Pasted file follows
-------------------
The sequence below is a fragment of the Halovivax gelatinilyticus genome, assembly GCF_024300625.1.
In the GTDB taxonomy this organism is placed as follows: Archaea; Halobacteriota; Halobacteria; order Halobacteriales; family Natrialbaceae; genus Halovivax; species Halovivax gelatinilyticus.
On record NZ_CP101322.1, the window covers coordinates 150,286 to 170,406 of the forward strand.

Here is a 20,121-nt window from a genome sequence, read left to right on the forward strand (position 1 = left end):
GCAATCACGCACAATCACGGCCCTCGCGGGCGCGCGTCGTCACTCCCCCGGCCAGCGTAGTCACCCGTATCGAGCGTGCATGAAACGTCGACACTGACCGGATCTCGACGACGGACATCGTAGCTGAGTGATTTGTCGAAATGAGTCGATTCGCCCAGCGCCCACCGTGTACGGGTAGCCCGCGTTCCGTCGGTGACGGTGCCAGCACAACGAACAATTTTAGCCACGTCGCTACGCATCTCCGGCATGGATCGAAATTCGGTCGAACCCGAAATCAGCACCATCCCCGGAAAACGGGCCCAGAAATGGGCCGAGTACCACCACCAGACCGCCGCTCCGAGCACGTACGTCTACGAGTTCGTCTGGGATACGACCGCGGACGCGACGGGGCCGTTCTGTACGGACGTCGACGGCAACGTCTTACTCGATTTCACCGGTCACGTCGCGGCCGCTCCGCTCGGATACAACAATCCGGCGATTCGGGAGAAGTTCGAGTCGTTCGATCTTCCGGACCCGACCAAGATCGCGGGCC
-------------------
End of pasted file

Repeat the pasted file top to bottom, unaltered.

The sequence below is a fragment of the Halovivax gelatinilyticus genome, assembly GCF_024300625.1.
In the GTDB taxonomy this organism is placed as follows: Archaea; Halobacteriota; Halobacteria; order Halobacteriales; family Natrialbaceae; genus Halovivax; species Halovivax gelatinilyticus.
On record NZ_CP101322.1, the window covers coordinates 150,286 to 170,406 of the forward strand.

Here is a 20,121-nt window from a genome sequence, read left to right on the forward strand (position 1 = left end):
GCAATCACGCACAATCACGGCCCTCGCGGGCGCGCGTCGTCACTCCCCCGGCCAGCGTAGTCACCCGTATCGAGCGTGCATGAAACGTCGACACTGACCGGATCTCGACGACGGACATCGTAGCTGAGTGATTTGTCGAAATGAGTCGATTCGCCCAGCGCCCACCGTGTACGGGTAGCCCGCGTTCCGTCGGTGACGGTGCCAGCACAACGAACAATTTTAGCCACGTCGCTACGCATCTCCGGCATGGATCGAAATTCGGTCGAACCCGAAATCAGCACCATCCCCGGAAAACGGGCCCAGAAATGGGCCGAGTACCACCACCAGACCGCCGCTCCGAGCACGTACGTCTACGAGTTCGTCTGGGATACGACCGCGGACGCGACGGGGCCGTTCTGTACGGACGTCGACGGCAACGTCTTACTCGATTTCACCGGTCACGTCGCGGCCGCTCCGCTCGGATACAACAATCCGGCGATTCGGGAGAAGTTCGAGTCGTTCGATCTTCCGGACCCGACCAAGATCGCGGGCC